The best way to learn about any type of spirit is to do side-by-side tastings of different styles. With tequila, start with a blanco, then progress toward a reposado and on to anejos, moving from youngest to oldest.

“When I come across someone who says ‘I don’t like tequila,’ I think, you haven’t taken the time,” says Jose Cuervo brand ambassador Rene Valdez. “Do a tequila flight, and you’re able to experience and do the tasting through different expressions and find something you’d enjoy, and be able to appreciate the complexities that each expression will bring.”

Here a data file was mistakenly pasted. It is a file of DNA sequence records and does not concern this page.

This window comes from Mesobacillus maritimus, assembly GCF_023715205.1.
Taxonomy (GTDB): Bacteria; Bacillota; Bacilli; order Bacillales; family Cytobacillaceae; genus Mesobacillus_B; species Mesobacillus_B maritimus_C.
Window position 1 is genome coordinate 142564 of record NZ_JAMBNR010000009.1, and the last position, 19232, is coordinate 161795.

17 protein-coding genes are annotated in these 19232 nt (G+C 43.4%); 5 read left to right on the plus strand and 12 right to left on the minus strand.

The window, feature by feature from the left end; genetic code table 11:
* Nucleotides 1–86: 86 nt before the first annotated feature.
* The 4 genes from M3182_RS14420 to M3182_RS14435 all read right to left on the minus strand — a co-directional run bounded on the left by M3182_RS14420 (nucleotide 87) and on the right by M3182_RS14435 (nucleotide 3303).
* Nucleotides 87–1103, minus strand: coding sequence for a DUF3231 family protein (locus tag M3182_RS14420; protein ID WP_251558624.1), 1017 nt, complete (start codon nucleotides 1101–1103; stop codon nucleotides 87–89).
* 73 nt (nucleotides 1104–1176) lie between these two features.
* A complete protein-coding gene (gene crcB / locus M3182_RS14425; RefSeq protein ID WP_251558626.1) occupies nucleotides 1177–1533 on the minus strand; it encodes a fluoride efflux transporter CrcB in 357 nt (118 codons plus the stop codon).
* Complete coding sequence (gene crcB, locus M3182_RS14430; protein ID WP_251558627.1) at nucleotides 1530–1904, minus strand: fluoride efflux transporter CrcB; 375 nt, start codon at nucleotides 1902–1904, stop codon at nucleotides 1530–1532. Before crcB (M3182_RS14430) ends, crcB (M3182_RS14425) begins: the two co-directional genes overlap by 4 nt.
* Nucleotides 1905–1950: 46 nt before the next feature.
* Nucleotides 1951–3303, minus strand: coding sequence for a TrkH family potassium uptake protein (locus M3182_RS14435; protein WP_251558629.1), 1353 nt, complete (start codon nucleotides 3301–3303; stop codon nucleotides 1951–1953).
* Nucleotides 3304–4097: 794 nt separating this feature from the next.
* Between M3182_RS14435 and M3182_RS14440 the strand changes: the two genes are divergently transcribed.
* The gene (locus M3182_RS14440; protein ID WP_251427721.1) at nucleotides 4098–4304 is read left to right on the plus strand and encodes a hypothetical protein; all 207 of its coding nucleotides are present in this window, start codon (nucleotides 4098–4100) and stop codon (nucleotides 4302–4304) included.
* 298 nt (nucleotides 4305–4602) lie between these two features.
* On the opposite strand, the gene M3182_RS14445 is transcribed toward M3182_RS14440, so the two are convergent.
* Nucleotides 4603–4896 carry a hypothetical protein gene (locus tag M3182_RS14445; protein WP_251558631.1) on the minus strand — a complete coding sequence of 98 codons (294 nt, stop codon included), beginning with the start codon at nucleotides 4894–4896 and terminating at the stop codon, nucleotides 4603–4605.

It’s easier to pick out tasting notes with wine because the common fruit profiles are things that people are familiar with. It’s harder with tequila, Valdez says, because not many people are accustomed to the taste of cooked agave. Since tequilas vary so much in flavor and aroma, there are no hard-and-fast tasting rules, but there are a few common traits you’ll find. Blancos tend toward the peppery side, with citrus, agave and herbs being the focal point. Reposados take on the presence of the wood, and you’ll start to detect oak and vanilla, perhaps olive. With anejos and extra anejos, the wood is more assertive, and common traits tend to be cinnamon, caramel, chocolate, and coffee. You might even detect banana, avocado or dry nuts.